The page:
Gas-shielded, flux-cored arc welding (FCAW-G) is a very popular and versatile welding process. It is used with mild steel, low-alloy steel and other alloy materials in a variety of applications, such as heavy fabrication, structural, shipbuilding and offshore. The two most common (but not exclusive) shielding gases used with the FCAW-G process are carbon dioxide (CO2) and a binary blend of 75% argon (Ar) / 25% CO2. Other blends, such as 80% Ar / 20% CO2, can also be used.
So which shielding gas, 100% CO2 vs. an Ar/CO2 blend, should you choose for your flux-cored welding? Each type offers some advantages and disadvantages. The factors of cost, quality and productivity should be considered when manufacturing decisions are made. The choice of shielding gas affects each of these factors, sometimes in a conflicting way. The merits of the two basic gas options for FCAW on steel applications will be the focus of this article.
Choosing a Shielding Gas for Flux-Cored Welding
Figure 1: Gas-shielded, Flux-Cored Arc Welding
Before getting into the particular advantages of the gas options, it is appropriate to review some basics. It should also be noted that this article only focuses on a few types of gases. As a more comprehensive reference, ANSI/AWS A5.32/A5.32M [Specification for Welding Shielding Gases," prescribes the requirements for shielding gases, defining requirements for testing, packaging, identification and certification. Additionally, it contains helpful information on ventilation during welding as well as general safety considerations.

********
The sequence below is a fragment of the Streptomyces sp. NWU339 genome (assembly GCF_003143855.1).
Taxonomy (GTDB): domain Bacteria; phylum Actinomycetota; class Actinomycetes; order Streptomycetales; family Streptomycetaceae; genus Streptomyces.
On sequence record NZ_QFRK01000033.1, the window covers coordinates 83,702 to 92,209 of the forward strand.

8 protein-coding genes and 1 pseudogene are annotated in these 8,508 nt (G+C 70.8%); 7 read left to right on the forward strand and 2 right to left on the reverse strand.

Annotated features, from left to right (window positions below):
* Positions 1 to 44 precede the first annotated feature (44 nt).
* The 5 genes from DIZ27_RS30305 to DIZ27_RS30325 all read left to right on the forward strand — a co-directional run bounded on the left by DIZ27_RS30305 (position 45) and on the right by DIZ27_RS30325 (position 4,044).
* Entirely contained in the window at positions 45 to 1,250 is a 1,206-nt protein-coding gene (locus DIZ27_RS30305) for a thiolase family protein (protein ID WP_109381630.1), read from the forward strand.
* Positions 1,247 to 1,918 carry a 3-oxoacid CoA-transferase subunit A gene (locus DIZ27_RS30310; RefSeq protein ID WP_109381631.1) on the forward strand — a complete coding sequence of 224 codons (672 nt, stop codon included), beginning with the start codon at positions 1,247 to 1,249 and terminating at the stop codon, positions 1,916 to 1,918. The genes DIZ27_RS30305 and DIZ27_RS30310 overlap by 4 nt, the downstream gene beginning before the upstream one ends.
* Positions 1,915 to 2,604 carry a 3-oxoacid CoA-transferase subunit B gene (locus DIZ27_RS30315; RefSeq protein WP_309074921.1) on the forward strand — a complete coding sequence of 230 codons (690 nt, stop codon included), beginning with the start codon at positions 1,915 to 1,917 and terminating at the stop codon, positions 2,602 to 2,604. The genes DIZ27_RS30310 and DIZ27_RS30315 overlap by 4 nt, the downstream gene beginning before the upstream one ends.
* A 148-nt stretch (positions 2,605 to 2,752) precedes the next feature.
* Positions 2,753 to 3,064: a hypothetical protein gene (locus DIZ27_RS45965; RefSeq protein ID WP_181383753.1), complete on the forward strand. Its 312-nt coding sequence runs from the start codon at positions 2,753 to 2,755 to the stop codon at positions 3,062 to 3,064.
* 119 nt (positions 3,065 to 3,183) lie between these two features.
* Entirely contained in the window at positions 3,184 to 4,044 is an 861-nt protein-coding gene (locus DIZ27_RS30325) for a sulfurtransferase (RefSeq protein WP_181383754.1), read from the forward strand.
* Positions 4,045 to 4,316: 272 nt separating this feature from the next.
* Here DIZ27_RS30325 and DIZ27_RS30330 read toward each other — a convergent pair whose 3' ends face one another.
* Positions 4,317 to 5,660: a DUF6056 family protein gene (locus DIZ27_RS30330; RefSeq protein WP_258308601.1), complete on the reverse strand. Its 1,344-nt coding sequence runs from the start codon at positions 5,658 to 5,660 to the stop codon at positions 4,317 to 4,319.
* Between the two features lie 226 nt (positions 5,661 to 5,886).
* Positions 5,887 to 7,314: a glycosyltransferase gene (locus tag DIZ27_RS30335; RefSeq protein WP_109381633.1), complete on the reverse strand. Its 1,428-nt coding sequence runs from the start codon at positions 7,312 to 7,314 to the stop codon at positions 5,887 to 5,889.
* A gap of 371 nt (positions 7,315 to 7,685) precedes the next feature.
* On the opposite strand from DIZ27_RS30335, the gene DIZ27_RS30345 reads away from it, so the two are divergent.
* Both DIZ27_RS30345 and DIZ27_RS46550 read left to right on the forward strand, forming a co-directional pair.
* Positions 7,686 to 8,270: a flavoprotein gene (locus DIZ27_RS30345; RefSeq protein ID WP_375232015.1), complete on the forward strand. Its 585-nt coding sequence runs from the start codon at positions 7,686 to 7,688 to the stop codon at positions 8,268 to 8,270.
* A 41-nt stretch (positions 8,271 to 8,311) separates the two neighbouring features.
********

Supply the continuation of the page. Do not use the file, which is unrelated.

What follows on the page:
How Shielding Gas Works
The primary function of all shielding gases is to protect the molten weld puddle and electrode from the oxygen, nitrogen and moisture in air. Shielding gases flow through the welding gun and exit the nozzle surrounding the electrode, displacing the air and forming a temporary protective pocket of gas over the weld puddle and around the arc. Both CO2 and Ar/CO2 blends shielding gases accomplish this purpose.
Some shielding gases make it easier to create the arc plasma, providing a current path for the welding arc. The choice of shielding gas also affects the transfer of thermal energy in the arc and forces on the puddle. For these issues, CO2 and Ar/CO2 blends will behave differently.